The final resting place of those who sacrificed so much for their country is being neglected and forgotten. Retired naval captain Ralph Parrot has made it his mission to restore the respect and dignity to the oldest military cemetery on the west coast — but he can’t do it alone.
After the U.S. Naval Shipyard in Vallejo, CA closed in 1996, responsibility for maintaining the Mare Island Cemetery slipped through the bureaucratic cracks – allegedly becoming the responsibility of the City of Vallejo.
Without a plan for ongoing maintenance from the U.S. Navy or dedicated funding from the city, the cemetery fell into a state of disrepair. Currently, only a small group of volunteers devote time to doing even the most basic upkeep.
Mare Island Cemetery is no ordinary interment park. It’s the oldest military cemetery on the west coast. It’s on the National Register of Historic places. Victims of the U.S.S. Boston tragedy are buried there, as is Francis Scott Key’s daughter and numerous sailors.
But over twenty years of neglect have left the facility in a deplorable condition. Critics point to leaning, fallen headstones. Meanwhile, other headstones and markers are being propped up with stray pieces of wood. All believe our service members deserve better.
If you are a mother then you are part of a very special group of people. Only mother’s carry their children inside their body for nine months before giving birth. It’s a special wonder to be part of that group. Being a mother is a job I took very seriously. To teach and shape the minds of little humans is a huge responsibility.
There’s another group of mothers that no mother wants to be a part of. The group I refer to is mothers who have lost a child. When I was raising my children I knew women who had lost their infants, toddlers, or teenagers. Our hearts would break to hear about the death of a child we knew. Deep down we would not admit it but we feared the thought of being a member of that group. Some mothers would avoid another mother after her loss as if her grief would rub off.
I saw this happen to my own mother when my oldest brother died at age 24. I was only 19 and not yet a mother myself. I didn’t understand her grief until I became a mom myself and discovered that love. I do remember others avoiding her. I guess they just weren’t sure what to say or do. I do remember people telling her things that I’m sure they thought were helpful but they couldn’t possibly understand her pain. These mothers don’t need you to understand their pain but they need to know you remember their child. My mother said that everyone not wanting to talk about my brother hurt more than the people who just avoided her as if her loss would “rub off on them”.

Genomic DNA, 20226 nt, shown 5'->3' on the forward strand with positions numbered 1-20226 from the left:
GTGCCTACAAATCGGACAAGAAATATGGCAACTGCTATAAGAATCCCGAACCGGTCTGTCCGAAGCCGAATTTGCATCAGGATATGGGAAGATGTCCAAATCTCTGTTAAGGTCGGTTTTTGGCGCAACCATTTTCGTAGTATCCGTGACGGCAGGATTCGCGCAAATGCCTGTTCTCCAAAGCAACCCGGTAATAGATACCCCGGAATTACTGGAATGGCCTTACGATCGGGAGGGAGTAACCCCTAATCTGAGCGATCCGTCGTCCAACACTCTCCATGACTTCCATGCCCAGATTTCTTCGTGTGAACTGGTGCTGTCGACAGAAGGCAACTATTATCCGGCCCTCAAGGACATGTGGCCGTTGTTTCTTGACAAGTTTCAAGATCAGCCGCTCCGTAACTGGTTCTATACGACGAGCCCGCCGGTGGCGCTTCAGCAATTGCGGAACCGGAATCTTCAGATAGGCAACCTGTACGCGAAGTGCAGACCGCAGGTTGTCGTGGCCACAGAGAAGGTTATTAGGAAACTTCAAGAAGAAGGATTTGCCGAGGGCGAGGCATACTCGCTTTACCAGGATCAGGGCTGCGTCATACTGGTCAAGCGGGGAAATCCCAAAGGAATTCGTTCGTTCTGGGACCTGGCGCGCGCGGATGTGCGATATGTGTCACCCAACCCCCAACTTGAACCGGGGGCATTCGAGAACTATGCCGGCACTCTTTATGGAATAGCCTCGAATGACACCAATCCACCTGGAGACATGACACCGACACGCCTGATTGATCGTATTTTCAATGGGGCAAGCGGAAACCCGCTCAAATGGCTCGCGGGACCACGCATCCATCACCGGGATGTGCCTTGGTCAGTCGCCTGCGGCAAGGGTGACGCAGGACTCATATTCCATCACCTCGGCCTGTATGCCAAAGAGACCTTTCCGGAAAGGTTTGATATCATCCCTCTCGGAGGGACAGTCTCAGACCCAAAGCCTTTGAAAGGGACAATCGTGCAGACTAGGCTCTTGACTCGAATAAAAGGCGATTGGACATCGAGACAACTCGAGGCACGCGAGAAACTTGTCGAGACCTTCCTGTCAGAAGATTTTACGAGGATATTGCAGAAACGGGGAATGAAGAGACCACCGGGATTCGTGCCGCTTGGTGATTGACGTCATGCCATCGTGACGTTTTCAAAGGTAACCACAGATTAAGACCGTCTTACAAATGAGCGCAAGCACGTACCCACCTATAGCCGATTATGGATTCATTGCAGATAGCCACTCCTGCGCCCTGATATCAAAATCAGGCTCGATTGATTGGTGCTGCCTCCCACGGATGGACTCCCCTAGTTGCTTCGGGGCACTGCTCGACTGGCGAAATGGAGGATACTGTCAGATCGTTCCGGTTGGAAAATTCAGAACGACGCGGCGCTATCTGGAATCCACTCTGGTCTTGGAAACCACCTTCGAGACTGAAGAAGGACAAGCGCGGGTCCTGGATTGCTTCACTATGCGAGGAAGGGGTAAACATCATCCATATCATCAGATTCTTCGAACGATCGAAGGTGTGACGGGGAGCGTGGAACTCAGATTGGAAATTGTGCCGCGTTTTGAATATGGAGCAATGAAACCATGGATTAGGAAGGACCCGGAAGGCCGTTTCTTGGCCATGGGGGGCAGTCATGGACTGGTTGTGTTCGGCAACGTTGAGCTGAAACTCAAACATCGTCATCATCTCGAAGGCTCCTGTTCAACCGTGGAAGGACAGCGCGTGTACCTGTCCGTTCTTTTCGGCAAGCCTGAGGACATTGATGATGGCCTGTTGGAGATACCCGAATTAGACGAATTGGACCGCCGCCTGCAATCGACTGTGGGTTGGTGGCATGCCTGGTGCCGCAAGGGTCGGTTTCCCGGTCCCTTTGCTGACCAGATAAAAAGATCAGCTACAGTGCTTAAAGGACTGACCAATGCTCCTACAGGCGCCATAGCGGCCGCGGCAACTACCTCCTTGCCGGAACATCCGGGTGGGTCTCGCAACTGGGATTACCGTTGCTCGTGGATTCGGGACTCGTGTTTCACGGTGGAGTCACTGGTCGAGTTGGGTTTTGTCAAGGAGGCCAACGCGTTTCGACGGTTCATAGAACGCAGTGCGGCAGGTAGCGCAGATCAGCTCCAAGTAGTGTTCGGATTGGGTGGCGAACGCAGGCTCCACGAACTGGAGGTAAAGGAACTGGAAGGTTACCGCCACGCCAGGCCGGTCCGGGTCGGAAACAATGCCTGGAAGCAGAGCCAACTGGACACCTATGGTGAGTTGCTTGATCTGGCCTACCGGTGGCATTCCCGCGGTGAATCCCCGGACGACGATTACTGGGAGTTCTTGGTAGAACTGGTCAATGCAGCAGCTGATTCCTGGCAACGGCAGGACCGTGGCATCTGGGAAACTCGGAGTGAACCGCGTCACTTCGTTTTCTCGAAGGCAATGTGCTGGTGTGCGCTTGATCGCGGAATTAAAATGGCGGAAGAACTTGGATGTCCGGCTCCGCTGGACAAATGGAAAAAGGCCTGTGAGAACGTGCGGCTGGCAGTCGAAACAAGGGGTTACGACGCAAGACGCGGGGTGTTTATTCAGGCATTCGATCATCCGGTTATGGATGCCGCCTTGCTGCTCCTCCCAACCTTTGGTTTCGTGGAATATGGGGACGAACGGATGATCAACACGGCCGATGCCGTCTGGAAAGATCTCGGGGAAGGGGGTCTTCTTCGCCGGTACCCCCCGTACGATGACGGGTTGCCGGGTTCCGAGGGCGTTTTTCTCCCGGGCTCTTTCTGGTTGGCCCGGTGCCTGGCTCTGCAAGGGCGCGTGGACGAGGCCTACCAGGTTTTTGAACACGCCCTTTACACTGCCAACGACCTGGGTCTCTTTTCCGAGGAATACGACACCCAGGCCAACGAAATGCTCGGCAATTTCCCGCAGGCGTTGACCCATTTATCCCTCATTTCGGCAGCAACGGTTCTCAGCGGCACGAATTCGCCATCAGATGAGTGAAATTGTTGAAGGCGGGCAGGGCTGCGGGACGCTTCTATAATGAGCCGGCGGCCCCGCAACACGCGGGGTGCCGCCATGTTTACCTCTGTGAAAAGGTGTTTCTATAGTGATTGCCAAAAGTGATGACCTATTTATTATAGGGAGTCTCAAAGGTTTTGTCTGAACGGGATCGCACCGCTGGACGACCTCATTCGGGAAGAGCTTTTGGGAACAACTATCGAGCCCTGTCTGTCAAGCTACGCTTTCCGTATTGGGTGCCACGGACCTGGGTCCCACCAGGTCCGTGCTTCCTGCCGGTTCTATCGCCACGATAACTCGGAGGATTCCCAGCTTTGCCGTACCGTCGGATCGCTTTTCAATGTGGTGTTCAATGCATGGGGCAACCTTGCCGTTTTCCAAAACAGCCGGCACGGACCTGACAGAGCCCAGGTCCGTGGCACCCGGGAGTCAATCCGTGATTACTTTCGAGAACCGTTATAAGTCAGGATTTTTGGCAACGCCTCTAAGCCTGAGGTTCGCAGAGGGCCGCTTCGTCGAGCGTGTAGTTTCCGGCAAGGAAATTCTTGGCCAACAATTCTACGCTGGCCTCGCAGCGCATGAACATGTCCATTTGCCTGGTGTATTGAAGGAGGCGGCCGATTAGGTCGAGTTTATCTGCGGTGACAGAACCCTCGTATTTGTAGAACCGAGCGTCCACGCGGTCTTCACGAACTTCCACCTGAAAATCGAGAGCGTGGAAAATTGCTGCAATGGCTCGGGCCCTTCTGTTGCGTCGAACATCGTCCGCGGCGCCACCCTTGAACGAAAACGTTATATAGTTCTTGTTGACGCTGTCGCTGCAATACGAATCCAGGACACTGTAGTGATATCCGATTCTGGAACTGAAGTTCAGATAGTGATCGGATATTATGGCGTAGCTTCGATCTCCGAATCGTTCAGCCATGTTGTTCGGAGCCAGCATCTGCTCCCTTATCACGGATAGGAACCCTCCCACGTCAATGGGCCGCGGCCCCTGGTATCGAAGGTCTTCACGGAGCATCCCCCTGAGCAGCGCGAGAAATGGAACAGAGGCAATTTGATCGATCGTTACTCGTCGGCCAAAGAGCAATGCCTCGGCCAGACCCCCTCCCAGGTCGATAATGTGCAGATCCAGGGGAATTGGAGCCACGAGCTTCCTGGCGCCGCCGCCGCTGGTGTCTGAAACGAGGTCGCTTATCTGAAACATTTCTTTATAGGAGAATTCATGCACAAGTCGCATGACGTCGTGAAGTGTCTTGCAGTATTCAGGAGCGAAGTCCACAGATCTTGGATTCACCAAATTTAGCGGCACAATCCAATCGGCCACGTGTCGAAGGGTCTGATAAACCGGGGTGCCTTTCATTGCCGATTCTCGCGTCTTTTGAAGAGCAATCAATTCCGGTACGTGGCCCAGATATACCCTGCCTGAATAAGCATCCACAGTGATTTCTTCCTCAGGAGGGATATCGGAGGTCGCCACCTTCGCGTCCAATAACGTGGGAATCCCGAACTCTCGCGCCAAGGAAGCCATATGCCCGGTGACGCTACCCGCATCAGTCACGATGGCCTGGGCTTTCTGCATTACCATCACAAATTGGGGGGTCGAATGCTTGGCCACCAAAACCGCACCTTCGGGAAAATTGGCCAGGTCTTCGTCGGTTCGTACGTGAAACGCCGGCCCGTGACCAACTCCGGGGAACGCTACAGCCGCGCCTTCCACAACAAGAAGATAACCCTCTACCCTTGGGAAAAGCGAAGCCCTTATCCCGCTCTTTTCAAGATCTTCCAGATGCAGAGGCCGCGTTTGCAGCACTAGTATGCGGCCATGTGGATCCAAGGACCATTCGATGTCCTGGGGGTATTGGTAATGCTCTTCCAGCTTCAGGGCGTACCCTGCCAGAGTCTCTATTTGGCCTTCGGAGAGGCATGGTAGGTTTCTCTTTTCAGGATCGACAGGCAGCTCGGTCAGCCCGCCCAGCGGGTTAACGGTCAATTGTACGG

I have been amazed by the women I have known that have suffered the loss of a child. These women are fierce and their love is forever. Their child is no longer on this earth but their love is far beyond what we can see or understand in this life.
I met one of these amazing fierce loving moms recently – Maria’s mom.
Maria’s mom will celebrate every holiday, every family triumph , every family birthday with Maria.
When I moved into my apartment a few years ago I picked my childhood neighborhood. Maybe I was being nostalgic or maybe I just felt a comfort come over me when I first saw the duplex apartment. The House was old , like all the others, it had the original woodwork, leaded windows, and hardwood floors. As weeks went by I worked up the nerve to knock on a neighbors door. Now this neighbor was a lifelong friend of my moms but my mom died over 15 years ago and I wasn’t sure if she still lived in the home or if she was still alive. I knock nervously on her door it flew open and a smiling woman hugged me and said, “Missy!”. Not only did she recognize me but was happy to see me.
That started a friendship that would grow over the next 3 years. She ask me to come back after that first reunion and it became a daily ritual. At first we would just catch up on each other’s lives. Then it became stories about my family that I had never heard. She was an amazing story teller. She was also a great listener and I needed one. She always had a smile on her face and never complained. She never judged anything I said or did. I would walk her dog with mine and sometimes we would share a quick meal together at her house. I would ask her if she needed anything and sometimes she did. Somewhere in the very back of my head I knew that this would not last forever but I didn’t care. Just having her friendship and love was all that mattered. I knew how old she was but she didn’t seem old to me. She was always wanting to learn something new and her mind was so open that age was not present in our friendship.
my friend died a few weeks ago and the pain in my heart is the lost friendship. Her children held a celebration of her life and it was just as special and unique as she was. I could have not taken the time to reunite and create this friendship but the pain I’m feeling now is worth the love I received from her. She touched my life and I have grown.